Tag: Champion Spotlight

Laura Arce

Champion Spotlight: Meet Laura Arce

For Laura Arce, joining MAF feels like a homecoming. 

Her new role as a member of MAF’s board of directors brought her—in a symbolic sense—back to the Bay Area, where she was born and raised. For years after college, Laura had spent time elsewhere: on Capitol Hill, in Beijing, working for government agencies or small consulting or even big banks like Wells Fargo, where she currently serves as a senior vice president of consumer banking and lending policy. 

But in 2020, when COVID-19 upended everyone’s lives, Laura had a startling epiphany.

“I realized I was missing my roots,” she says. It wasn’t just because Laura couldn’t simply board a plane ride back to her hometown anymore. It was also because her professional career was borne out of the personal—and it was time for Laura to reconnect with her own origin story.

Laura grew up in a Mexican immigrant family in Oakland.

Her parents were nonprofit workers, and she spent a lot of her elementary school years hanging out around the Spanish Speaking Unity Council, a community resource center where her father worked. 

Laura cites her father as one of her biggest influences. That’s partly because of the early affinity for community work he instilled in her, and partly because of the fact that, as a child, she often witnessed the ways her own family was excluded from the financial mainstream. Her own grandfather didn’t trust banks. Every time he paid for a bill—phone, water, anything—he would take the bus downtown to its respective office and pay in cash. 

“That cost him a lot of time and extra effort. But he did it all of his adult life,” Laura says. It was risky to carry so much cash at once, but her grandfather would rather place his faith in dollar bills than a banking institution. Stamped receipts were carefully saved, and a passbook savings account was rarely touched. 

This process seemed “normal” to Laura until she started college at U.C. Berkeley. While Laura’s grandfather was saving stamped paper receipts and letting his bank account gather dust, Laura’s classmates were using credit cards to “magically” pay for their books and supplies. While her roommate’s parents mailed checks to their landlord, Laura was responsible for her own bank account. She was stunned at the incongruities between her experiences and her classmates’.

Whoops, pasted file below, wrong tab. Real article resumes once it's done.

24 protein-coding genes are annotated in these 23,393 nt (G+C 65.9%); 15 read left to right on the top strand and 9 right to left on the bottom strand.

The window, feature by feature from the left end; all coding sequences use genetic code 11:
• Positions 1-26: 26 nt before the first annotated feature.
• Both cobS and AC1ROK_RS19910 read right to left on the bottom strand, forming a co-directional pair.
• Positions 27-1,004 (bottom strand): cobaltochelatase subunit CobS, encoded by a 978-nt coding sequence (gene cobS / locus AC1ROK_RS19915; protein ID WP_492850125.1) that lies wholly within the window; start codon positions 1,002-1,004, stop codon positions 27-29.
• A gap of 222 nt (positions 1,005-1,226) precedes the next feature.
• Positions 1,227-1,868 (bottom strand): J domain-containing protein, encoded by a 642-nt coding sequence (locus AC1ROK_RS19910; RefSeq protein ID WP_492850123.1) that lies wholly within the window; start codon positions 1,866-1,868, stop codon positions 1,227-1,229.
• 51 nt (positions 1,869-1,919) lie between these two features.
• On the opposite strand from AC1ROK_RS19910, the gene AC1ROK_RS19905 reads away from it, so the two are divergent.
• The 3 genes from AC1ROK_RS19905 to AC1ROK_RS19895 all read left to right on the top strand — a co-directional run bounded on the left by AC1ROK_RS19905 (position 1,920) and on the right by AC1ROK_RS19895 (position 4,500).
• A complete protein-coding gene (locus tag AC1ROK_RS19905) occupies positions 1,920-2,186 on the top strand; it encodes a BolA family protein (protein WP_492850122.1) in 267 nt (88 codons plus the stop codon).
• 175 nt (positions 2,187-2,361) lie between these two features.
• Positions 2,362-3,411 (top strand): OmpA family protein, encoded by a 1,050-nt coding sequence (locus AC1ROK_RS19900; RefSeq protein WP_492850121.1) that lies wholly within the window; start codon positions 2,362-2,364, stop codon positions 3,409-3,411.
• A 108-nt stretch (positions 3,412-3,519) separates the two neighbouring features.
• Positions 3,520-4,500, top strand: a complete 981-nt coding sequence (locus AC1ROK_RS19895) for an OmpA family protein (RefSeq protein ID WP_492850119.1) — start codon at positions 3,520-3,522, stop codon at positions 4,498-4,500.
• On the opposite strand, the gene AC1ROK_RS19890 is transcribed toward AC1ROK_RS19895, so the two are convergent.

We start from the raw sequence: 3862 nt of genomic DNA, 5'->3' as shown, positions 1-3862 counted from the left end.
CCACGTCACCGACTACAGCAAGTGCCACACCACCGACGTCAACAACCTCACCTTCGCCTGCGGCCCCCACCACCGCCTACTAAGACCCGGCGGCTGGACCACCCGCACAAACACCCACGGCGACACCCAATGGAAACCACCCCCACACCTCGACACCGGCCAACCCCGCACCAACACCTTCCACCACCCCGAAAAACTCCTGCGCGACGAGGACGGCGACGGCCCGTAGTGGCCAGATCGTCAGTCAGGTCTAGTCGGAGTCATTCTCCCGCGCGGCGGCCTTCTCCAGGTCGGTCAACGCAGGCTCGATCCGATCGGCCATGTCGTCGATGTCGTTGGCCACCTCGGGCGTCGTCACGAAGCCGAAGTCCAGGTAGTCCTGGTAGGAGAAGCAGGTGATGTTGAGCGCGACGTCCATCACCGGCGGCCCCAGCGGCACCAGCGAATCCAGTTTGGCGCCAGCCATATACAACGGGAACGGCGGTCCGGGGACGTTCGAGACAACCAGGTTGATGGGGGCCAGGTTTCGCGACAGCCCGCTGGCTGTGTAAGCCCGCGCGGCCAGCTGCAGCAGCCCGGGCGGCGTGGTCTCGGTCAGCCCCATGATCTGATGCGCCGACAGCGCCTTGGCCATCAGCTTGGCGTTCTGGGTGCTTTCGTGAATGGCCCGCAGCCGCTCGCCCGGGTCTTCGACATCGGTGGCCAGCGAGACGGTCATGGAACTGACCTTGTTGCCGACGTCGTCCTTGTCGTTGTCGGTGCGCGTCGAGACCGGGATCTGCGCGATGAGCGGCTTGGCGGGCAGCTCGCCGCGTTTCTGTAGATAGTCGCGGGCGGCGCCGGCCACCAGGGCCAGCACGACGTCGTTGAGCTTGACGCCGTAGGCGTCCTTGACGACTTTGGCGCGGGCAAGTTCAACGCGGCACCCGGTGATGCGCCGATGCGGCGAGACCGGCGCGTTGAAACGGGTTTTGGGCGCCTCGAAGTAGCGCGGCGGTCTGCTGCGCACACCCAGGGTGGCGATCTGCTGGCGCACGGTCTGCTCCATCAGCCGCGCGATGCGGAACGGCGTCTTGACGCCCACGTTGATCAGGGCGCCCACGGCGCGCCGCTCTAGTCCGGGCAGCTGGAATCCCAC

All these differences were like lightbulb moments for Laura. “Who’s unbanked, who’s banked, who has credit, who doesn’t. There are clear disparities across race, ethnicity, income levels, even geographies,” Laura says. And her family lived at those intersections.

“Even in my case, where I had parents who were educated, and grandparents who had kids who could help them—they were underbanked,” Laura says. “They were outside of the financial mainstream.” 

Laura’s position on MAF’s finance and audit committees is a way of honoring her roots. 

“I decided I wanted to take everything I learned and built,” Laura says. “And I wanted to be engaged again in more community-based work.” Her role is the kind that marries a certain philosophy Laura has about closing the banking gap for people of color systematically excluded from financial services—like her grandfather.